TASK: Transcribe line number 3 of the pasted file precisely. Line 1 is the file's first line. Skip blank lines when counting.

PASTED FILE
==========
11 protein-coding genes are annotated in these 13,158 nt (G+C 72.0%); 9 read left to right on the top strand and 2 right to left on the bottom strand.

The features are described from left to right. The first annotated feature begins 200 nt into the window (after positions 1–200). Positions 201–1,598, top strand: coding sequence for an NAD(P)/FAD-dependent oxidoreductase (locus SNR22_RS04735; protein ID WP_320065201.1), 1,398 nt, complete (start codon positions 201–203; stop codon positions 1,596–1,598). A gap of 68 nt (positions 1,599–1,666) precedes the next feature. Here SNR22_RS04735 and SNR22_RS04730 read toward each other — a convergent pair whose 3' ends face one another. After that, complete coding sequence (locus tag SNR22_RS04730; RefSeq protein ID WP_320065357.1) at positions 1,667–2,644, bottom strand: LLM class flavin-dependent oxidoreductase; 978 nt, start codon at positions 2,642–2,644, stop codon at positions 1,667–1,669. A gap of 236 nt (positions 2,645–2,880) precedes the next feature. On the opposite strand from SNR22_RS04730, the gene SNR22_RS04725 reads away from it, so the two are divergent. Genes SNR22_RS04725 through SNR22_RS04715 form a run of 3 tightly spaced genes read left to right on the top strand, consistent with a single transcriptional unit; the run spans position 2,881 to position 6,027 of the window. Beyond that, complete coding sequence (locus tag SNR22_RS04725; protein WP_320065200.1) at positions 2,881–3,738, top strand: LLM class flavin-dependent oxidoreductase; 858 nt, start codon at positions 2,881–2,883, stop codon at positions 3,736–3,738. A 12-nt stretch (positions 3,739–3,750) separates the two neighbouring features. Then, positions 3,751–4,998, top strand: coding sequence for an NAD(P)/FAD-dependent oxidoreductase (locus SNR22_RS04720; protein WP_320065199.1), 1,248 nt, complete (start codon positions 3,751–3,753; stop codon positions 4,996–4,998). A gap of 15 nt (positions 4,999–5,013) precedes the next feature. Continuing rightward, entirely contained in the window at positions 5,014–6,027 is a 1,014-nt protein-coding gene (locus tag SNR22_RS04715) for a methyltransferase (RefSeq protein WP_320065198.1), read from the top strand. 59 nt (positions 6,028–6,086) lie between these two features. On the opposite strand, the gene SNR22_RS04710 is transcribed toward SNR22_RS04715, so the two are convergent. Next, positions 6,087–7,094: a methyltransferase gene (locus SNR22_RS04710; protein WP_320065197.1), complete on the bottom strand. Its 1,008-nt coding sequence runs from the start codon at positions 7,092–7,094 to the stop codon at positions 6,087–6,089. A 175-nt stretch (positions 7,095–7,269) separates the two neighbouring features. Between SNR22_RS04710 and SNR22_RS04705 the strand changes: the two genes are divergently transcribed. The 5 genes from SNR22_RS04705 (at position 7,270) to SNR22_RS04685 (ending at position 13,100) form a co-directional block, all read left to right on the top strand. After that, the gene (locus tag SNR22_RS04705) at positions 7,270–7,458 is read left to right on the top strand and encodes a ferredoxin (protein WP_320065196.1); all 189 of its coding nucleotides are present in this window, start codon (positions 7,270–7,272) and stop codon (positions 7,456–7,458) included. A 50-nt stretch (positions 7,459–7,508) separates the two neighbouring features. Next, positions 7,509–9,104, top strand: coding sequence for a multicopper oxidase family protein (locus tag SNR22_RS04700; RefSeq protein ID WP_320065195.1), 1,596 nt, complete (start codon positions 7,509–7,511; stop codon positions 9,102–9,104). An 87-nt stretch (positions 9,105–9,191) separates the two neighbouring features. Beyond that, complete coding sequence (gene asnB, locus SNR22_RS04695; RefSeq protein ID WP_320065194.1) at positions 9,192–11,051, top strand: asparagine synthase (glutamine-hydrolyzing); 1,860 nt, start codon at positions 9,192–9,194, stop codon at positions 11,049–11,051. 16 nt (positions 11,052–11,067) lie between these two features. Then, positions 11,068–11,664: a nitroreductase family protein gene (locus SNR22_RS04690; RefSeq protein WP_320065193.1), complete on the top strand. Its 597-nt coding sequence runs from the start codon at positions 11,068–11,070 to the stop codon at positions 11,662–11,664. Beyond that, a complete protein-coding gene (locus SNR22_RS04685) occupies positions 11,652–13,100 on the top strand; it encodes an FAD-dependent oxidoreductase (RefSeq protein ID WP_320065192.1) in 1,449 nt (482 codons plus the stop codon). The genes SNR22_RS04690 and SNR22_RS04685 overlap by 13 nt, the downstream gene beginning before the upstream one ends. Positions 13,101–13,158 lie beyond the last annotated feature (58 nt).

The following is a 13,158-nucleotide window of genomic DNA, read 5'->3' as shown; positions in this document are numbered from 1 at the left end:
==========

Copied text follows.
The following is a 13,158-nucleotide window of genomic DNA, read 5'->3' as shown; positions in this document are numbered from 1 at the left end: